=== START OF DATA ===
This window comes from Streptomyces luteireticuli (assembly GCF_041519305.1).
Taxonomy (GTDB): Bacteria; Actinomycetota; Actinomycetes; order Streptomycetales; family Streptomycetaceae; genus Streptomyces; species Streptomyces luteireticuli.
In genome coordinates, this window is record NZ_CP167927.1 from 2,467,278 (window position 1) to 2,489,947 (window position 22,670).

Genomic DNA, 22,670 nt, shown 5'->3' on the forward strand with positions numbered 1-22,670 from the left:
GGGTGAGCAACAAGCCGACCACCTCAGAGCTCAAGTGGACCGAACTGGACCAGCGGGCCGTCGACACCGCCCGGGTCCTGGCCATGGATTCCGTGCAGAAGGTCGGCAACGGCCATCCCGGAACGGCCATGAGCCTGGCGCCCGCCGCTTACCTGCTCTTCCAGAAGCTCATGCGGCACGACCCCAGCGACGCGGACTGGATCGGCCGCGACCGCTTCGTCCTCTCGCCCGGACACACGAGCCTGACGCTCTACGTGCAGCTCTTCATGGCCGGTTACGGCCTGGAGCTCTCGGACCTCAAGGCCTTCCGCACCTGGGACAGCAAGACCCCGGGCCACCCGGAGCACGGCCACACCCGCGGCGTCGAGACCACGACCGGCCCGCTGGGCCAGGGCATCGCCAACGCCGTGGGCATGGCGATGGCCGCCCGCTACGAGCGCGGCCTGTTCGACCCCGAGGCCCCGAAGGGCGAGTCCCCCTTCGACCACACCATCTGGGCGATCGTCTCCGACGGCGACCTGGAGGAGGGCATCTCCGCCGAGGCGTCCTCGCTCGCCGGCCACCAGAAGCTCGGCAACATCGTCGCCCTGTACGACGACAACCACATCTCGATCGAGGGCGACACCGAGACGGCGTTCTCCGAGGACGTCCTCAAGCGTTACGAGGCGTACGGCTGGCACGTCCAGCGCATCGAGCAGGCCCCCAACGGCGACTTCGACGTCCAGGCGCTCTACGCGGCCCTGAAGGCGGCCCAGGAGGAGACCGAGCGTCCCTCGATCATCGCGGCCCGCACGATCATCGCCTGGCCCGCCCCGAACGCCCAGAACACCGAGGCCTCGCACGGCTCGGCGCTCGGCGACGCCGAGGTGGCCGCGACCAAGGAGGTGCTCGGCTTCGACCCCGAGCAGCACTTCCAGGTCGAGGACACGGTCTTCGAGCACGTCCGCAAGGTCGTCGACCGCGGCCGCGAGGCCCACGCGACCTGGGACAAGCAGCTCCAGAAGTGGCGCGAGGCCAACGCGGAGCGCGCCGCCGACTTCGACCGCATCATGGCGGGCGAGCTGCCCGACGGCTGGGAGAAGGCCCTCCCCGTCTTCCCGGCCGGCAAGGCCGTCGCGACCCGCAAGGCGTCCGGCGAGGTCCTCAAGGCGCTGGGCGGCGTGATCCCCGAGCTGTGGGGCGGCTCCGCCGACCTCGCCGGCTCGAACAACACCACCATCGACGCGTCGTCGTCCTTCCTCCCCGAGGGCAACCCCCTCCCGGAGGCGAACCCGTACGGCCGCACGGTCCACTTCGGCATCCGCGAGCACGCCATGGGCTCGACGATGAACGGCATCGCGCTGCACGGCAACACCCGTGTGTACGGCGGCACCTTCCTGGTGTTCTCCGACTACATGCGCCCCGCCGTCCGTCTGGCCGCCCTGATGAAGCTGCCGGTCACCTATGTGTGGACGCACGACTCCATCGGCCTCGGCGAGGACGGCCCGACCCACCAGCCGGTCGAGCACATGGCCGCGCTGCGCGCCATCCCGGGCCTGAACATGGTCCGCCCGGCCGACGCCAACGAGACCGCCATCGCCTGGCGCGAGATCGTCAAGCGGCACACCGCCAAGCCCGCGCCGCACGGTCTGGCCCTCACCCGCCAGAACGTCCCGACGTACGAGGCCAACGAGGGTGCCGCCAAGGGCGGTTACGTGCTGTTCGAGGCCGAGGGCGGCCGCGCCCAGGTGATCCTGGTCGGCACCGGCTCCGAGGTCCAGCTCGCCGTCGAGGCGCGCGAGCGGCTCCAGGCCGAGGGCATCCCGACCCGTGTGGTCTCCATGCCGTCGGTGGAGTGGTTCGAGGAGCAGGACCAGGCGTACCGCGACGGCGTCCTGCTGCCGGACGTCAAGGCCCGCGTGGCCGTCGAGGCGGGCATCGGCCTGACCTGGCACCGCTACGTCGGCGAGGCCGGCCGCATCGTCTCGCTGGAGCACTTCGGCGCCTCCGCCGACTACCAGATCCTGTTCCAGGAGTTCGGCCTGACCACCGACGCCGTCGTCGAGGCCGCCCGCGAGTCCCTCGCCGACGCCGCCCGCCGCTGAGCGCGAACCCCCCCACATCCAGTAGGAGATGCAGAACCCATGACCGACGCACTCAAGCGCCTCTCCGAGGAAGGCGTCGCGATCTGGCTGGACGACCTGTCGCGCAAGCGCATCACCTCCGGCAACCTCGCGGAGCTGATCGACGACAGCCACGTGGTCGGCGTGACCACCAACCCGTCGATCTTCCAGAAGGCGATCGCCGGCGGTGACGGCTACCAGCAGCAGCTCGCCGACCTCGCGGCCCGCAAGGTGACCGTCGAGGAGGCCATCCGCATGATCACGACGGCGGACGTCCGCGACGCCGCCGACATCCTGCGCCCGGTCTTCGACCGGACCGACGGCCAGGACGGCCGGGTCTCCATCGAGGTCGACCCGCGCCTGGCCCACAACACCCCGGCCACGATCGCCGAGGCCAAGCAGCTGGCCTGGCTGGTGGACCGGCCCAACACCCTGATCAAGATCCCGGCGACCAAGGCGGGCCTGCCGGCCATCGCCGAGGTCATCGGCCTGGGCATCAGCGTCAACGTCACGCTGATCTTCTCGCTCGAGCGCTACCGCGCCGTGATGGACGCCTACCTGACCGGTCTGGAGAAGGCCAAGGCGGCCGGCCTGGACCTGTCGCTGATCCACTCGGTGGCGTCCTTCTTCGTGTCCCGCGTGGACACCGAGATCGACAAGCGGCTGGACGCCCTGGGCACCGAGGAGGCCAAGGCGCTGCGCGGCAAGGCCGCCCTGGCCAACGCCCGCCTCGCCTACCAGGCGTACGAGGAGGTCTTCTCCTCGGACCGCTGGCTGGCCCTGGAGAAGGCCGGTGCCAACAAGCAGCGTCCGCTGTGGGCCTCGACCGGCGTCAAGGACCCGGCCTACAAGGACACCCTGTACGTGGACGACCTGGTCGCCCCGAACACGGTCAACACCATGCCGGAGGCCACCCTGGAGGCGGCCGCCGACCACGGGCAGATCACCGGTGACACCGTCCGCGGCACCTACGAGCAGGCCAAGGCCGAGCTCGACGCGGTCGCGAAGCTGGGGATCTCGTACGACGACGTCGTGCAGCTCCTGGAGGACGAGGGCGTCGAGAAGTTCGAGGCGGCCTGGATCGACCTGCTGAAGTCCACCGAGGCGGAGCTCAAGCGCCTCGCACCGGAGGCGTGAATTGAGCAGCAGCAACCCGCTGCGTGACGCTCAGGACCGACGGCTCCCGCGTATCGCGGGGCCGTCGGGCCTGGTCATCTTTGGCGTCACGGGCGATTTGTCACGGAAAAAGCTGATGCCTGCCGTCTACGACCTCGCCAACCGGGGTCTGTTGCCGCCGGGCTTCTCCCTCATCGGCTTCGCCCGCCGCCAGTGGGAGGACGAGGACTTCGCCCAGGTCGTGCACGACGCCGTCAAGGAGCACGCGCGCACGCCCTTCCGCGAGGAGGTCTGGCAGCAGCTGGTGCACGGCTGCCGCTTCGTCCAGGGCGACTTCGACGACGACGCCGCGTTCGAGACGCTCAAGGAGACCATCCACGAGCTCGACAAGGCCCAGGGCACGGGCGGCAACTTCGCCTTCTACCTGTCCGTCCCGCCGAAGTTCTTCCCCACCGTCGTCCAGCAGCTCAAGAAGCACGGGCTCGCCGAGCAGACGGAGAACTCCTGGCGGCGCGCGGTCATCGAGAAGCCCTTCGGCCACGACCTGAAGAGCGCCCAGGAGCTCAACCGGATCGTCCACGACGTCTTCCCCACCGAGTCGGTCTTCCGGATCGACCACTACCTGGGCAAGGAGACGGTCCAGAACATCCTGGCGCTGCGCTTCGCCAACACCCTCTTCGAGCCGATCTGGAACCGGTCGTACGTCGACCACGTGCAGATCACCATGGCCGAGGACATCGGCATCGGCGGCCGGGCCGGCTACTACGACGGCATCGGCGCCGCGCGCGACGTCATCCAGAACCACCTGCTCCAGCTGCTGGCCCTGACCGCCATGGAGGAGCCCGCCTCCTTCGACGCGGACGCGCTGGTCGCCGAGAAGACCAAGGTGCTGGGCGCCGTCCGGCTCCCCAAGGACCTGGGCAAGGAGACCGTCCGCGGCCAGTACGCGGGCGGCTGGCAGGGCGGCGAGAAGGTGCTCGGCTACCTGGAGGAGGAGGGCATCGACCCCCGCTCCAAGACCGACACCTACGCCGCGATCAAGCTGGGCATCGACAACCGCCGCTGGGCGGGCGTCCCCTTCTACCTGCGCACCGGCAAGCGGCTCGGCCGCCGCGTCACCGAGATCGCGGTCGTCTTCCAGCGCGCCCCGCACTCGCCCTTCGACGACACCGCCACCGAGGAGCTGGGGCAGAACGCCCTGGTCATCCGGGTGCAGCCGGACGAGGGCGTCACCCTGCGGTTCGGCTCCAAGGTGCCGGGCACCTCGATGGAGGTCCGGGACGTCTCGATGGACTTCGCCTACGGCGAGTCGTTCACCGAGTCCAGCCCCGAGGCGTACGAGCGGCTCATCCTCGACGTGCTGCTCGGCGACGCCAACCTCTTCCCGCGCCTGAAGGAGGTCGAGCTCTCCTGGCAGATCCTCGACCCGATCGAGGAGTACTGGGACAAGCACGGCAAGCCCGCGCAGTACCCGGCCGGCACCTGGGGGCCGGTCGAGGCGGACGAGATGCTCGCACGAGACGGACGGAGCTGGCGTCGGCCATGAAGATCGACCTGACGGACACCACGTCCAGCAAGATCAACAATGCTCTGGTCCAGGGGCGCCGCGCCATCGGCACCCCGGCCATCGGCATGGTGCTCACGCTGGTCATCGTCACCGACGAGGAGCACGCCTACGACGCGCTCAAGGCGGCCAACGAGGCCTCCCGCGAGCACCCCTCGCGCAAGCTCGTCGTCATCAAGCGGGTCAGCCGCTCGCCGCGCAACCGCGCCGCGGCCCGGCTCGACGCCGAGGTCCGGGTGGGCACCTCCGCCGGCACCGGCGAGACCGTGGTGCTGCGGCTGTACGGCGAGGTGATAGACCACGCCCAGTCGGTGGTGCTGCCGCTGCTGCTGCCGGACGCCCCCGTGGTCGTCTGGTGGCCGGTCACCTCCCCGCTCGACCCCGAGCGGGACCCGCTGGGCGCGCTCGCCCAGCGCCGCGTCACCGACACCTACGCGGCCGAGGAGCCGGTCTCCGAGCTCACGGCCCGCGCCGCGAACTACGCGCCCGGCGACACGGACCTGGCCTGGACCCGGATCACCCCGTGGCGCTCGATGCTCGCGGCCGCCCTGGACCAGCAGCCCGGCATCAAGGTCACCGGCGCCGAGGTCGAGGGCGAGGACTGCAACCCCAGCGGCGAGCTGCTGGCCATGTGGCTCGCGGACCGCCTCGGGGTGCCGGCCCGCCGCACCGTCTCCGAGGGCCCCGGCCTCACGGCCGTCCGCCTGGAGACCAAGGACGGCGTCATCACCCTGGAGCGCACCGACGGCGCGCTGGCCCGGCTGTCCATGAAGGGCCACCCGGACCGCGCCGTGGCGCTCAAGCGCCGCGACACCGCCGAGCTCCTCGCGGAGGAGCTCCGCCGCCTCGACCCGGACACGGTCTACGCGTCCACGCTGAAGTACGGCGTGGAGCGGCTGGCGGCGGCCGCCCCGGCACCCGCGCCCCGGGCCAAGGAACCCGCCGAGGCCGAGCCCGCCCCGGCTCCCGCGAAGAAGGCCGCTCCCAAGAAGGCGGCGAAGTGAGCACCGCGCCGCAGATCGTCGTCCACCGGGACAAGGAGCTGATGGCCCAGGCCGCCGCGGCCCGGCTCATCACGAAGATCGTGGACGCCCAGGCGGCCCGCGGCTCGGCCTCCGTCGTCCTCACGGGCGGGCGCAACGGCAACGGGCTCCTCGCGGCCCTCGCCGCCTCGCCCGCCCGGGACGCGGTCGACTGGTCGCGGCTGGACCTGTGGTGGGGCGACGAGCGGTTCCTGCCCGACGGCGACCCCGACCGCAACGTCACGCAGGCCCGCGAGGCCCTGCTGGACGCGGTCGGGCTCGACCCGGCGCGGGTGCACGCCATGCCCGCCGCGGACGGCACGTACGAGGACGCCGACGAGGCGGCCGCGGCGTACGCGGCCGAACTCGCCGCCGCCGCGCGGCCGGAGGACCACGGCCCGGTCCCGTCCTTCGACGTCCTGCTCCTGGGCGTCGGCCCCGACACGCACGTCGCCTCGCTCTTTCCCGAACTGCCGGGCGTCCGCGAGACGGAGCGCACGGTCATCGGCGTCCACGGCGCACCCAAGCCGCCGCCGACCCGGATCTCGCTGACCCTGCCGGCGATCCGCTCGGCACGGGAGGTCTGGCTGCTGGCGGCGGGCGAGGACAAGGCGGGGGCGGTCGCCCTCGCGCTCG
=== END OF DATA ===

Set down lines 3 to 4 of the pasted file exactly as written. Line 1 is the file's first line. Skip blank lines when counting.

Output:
In genome coordinates, this window is record NZ_CP167927.1 from 2,467,278 (window position 1) to 2,489,947 (window position 22,670).

Genomic DNA, 22,670 nt, shown 5'->3' on the forward strand with positions numbered 1-22,670 from the left: